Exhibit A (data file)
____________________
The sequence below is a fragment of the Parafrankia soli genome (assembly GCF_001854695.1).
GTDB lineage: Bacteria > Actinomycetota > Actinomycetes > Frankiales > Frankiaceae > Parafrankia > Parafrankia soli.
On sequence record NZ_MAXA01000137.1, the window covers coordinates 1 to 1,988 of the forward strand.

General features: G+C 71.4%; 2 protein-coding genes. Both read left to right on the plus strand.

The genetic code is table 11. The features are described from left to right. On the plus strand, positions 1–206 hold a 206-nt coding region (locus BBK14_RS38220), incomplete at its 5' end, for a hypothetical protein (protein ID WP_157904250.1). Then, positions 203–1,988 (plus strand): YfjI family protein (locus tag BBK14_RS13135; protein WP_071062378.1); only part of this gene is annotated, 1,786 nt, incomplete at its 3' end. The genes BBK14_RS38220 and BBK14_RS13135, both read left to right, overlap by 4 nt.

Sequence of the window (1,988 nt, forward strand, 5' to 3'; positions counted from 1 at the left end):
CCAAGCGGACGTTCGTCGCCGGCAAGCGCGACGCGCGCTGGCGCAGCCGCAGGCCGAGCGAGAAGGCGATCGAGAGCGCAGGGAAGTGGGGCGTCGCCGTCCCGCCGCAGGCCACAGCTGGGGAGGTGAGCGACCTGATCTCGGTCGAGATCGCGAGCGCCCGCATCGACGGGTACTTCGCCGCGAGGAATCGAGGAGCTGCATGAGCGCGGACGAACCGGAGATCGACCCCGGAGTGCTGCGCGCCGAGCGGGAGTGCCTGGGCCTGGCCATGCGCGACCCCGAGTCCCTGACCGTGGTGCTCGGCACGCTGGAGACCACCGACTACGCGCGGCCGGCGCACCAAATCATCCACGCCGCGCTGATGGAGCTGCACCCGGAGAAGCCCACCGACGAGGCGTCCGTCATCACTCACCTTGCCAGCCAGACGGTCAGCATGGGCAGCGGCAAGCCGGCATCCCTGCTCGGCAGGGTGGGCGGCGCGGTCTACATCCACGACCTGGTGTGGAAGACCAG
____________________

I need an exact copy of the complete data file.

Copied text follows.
The sequence below is a fragment of the Parafrankia soli genome (assembly GCF_001854695.1).
GTDB lineage: Bacteria > Actinomycetota > Actinomycetes > Frankiales > Frankiaceae > Parafrankia > Parafrankia soli.
On sequence record NZ_MAXA01000137.1, the window covers coordinates 1 to 1,988 of the forward strand.

General features: G+C 71.4%; 2 protein-coding genes. Both read left to right on the plus strand.

The genetic code is table 11. The features are described from left to right. On the plus strand, positions 1–206 hold a 206-nt coding region (locus BBK14_RS38220), incomplete at its 5' end, for a hypothetical protein (protein ID WP_157904250.1). Then, positions 203–1,988 (plus strand): YfjI family protein (locus tag BBK14_RS13135; protein WP_071062378.1); only part of this gene is annotated, 1,786 nt, incomplete at its 3' end. The genes BBK14_RS38220 and BBK14_RS13135, both read left to right, overlap by 4 nt.

Sequence of the window (1,988 nt, forward strand, 5' to 3'; positions counted from 1 at the left end):
CCAAGCGGACGTTCGTCGCCGGCAAGCGCGACGCGCGCTGGCGCAGCCGCAGGCCGAGCGAGAAGGCGATCGAGAGCGCAGGGAAGTGGGGCGTCGCCGTCCCGCCGCAGGCCACAGCTGGGGAGGTGAGCGACCTGATCTCGGTCGAGATCGCGAGCGCCCGCATCGACGGGTACTTCGCCGCGAGGAATCGAGGAGCTGCATGAGCGCGGACGAACCGGAGATCGACCCCGGAGTGCTGCGCGCCGAGCGGGAGTGCCTGGGCCTGGCCATGCGCGACCCCGAGTCCCTGACCGTGGTGCTCGGCACGCTGGAGACCACCGACTACGCGCGGCCGGCGCACCAAATCATCCACGCCGCGCTGATGGAGCTGCACCCGGAGAAGCCCACCGACGAGGCGTCCGTCATCACTCACCTTGCCAGCCAGACGGTCAGCATGGGCAGCGGCAAGCCGGCATCCCTGCTCGGCAGGGTGGGCGGCGCGGTCTACATCCACGACCTGGTGTGGAAGACCAG